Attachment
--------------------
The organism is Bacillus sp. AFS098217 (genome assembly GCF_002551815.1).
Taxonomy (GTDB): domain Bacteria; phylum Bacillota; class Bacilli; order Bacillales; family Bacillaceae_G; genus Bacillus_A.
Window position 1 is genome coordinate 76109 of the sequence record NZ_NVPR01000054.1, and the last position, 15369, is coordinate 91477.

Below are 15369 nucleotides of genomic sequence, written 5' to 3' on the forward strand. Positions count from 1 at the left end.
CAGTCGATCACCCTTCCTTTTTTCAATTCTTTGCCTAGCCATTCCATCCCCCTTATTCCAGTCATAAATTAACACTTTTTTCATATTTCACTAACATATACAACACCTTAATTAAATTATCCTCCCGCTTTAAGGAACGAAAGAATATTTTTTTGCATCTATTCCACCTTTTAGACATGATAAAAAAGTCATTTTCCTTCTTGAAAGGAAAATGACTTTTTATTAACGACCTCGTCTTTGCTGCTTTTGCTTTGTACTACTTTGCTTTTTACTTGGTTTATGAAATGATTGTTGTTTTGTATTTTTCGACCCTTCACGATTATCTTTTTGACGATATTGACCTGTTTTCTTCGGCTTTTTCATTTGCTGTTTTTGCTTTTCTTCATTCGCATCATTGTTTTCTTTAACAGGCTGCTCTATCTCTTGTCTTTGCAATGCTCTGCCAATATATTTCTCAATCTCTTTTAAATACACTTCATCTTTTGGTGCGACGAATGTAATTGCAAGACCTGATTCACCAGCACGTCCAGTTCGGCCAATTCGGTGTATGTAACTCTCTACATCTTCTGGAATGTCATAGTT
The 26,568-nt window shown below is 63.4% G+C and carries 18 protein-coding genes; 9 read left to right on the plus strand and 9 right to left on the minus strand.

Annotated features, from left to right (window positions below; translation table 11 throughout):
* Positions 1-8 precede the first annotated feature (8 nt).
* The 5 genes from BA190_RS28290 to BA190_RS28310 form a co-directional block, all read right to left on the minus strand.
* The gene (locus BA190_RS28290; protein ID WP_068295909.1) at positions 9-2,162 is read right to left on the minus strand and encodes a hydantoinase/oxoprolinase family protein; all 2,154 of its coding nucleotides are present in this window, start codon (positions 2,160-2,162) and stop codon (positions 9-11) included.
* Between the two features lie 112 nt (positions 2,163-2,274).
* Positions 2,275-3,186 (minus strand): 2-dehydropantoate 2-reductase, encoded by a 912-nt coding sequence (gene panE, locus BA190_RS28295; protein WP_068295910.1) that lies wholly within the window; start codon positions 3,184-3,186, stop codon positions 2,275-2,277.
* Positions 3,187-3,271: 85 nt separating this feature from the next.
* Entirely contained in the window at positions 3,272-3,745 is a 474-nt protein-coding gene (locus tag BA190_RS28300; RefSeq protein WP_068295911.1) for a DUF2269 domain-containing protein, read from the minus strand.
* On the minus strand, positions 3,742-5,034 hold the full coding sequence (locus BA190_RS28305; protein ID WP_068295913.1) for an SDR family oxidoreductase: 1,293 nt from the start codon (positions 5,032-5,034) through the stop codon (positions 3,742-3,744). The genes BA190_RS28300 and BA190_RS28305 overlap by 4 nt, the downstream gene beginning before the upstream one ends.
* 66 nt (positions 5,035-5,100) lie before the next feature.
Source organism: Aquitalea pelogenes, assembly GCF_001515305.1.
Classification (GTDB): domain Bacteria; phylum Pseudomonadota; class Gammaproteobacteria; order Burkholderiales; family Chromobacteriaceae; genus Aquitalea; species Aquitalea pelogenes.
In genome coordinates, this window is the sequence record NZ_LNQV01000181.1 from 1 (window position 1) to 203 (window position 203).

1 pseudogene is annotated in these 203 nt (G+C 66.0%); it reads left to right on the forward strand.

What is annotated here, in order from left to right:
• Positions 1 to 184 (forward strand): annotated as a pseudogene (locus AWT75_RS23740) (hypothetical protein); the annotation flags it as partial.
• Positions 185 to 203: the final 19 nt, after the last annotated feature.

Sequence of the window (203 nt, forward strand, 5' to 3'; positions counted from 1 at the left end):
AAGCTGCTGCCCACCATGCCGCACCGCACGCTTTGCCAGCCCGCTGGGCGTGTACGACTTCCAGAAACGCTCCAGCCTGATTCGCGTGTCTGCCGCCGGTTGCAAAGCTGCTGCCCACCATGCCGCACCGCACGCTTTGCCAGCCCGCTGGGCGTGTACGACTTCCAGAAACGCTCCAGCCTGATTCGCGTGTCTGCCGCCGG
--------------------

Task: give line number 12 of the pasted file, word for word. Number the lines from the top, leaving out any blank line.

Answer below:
* Positions 2,275-3,186 (minus strand): 2-dehydropantoate 2-reductase, encoded by a 912-nt coding sequence (gene panE, locus BA190_RS28295; protein WP_068295910.1) that lies wholly within the window; start codon positions 3,184-3,186, stop codon positions 2,275-2,277.